Campervanning Across New Zealand on the 2e Bandwagon: Strewing Education

One of the greatest experiences about visiting NZ was a chance for all of us get some hands-on learning that would not be available in Australia.

Knowing my kids and their preferences and attention spans, I had to carefully select what we visited – so good-bye long guided tours, talking heads or demonstrations. We would need something a little more hands on. And being science people, there was naturally a focus on science education. And boy was it fun.

Here are some of the great places we visited – in roughly the order we visited them.

Campervanning Across NZ on the 2e Bandwagon: Strewing Education, Image: Lake with mountain in background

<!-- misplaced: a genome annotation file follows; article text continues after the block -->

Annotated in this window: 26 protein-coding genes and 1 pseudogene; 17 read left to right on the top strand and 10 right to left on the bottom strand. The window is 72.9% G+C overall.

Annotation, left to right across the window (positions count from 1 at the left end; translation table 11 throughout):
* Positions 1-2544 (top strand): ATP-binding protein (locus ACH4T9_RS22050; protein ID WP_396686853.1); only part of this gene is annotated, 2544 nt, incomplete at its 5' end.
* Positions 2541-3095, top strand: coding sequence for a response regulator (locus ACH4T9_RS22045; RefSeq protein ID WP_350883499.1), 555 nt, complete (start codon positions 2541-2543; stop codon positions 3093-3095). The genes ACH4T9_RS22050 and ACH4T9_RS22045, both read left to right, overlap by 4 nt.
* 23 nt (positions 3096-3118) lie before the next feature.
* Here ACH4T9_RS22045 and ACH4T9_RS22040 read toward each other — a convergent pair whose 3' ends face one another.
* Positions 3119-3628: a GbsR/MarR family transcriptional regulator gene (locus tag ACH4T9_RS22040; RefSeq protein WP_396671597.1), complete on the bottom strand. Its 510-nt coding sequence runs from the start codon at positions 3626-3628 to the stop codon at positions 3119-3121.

Te Papa – Wellington

This was one of the best museums we have ever been inside. Though we spent at least 2 hours looking through the ‘Awesome Forces’ and NZ wildlife exhibits, we could have spent many many more – we only managed to see one level!

Awesome Forces was wonderful for the kids – hands on displays where you would get to dive through the earths layers, earthquake simulators and heaps of dials and videos for busy little fingers.

Waitomo Glowworm Caves

An amazing experience, unfortunately only by guided tour – which tried the patience of both kids. There is only so long a 6 and 2 year old can walk sedately and be quiet.

Trying to keep my two talkers quiet in the boats so as not to scare the glowworms was virtually impossible. An amazing experience, but one I would not recommend for small children. There are actually other less-famous glowworm caves  in NZ (which alas, we didn’t get to see), some of which are self-guided.

Omaka Aviation Heritage Centre

History Education: Omaka Display Created by Weta. WW1 plane crash in tree with people in snow
Omaka displays created by Weta